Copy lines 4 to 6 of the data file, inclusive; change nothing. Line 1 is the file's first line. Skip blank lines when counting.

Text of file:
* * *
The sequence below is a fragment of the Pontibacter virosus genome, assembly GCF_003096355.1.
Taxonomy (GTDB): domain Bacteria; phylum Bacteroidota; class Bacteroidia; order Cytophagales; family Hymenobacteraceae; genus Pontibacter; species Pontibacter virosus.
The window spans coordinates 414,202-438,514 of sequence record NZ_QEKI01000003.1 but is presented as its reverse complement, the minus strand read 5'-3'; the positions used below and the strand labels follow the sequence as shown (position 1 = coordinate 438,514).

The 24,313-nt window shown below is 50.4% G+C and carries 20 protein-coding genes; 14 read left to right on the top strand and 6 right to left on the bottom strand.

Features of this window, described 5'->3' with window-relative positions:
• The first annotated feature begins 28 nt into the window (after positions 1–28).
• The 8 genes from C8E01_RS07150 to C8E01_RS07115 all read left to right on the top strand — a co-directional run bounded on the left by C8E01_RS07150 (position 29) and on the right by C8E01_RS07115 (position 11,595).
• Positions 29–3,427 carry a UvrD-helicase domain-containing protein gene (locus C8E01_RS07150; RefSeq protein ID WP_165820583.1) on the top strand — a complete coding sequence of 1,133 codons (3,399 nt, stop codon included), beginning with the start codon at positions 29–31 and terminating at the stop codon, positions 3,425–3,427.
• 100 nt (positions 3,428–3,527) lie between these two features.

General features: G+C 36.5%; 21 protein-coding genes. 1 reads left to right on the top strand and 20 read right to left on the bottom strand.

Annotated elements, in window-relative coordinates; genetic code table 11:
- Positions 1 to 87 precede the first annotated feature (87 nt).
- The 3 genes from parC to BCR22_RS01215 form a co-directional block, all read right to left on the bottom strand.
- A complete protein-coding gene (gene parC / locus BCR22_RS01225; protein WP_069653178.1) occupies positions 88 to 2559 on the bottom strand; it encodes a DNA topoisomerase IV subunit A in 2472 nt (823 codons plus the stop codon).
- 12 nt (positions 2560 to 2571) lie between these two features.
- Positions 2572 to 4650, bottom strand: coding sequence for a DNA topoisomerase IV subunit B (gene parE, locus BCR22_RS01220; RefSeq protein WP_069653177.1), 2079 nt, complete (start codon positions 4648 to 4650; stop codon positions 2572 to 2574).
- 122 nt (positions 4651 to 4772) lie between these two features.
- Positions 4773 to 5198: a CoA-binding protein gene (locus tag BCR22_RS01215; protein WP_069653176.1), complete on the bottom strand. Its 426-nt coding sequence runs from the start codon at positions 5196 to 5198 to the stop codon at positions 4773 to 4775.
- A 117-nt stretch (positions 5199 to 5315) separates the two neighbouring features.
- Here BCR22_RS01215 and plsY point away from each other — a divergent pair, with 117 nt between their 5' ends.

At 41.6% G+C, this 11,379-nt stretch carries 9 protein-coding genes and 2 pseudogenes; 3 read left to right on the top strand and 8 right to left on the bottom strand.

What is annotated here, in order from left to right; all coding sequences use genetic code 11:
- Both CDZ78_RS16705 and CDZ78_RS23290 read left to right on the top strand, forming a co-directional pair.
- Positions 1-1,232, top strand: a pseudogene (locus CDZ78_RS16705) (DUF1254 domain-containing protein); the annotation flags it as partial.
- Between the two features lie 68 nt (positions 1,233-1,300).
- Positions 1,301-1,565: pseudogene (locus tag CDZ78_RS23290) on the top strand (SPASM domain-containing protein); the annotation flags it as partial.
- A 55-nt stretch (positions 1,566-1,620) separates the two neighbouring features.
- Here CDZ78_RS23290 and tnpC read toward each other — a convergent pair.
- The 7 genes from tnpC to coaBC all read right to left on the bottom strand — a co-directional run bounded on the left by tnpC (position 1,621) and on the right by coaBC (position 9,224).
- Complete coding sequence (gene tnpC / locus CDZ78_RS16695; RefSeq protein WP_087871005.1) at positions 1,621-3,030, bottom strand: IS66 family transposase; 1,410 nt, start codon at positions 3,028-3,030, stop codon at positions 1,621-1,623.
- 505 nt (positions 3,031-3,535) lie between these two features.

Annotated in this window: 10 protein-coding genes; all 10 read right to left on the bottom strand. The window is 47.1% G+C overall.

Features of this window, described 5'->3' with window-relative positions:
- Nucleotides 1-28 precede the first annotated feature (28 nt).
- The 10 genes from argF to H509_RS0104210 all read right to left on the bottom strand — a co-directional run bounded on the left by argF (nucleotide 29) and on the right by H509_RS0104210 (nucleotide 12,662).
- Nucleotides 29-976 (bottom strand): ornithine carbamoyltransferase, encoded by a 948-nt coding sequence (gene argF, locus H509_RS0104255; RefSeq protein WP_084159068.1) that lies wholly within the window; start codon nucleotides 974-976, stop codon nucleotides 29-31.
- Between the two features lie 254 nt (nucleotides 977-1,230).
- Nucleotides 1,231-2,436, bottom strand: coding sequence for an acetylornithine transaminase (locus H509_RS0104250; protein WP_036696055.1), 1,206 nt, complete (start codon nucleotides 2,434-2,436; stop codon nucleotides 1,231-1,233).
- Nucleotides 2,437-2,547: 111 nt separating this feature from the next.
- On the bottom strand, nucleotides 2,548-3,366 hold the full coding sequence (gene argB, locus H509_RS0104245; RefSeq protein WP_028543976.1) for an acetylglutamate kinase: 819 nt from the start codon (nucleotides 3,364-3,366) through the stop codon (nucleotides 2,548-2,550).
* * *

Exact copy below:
The 24,313-nt window shown below is 50.4% G+C and carries 20 protein-coding genes; 14 read left to right on the top strand and 6 right to left on the bottom strand.

Features of this window, described 5'->3' with window-relative positions:
• The first annotated feature begins 28 nt into the window (after positions 1–28).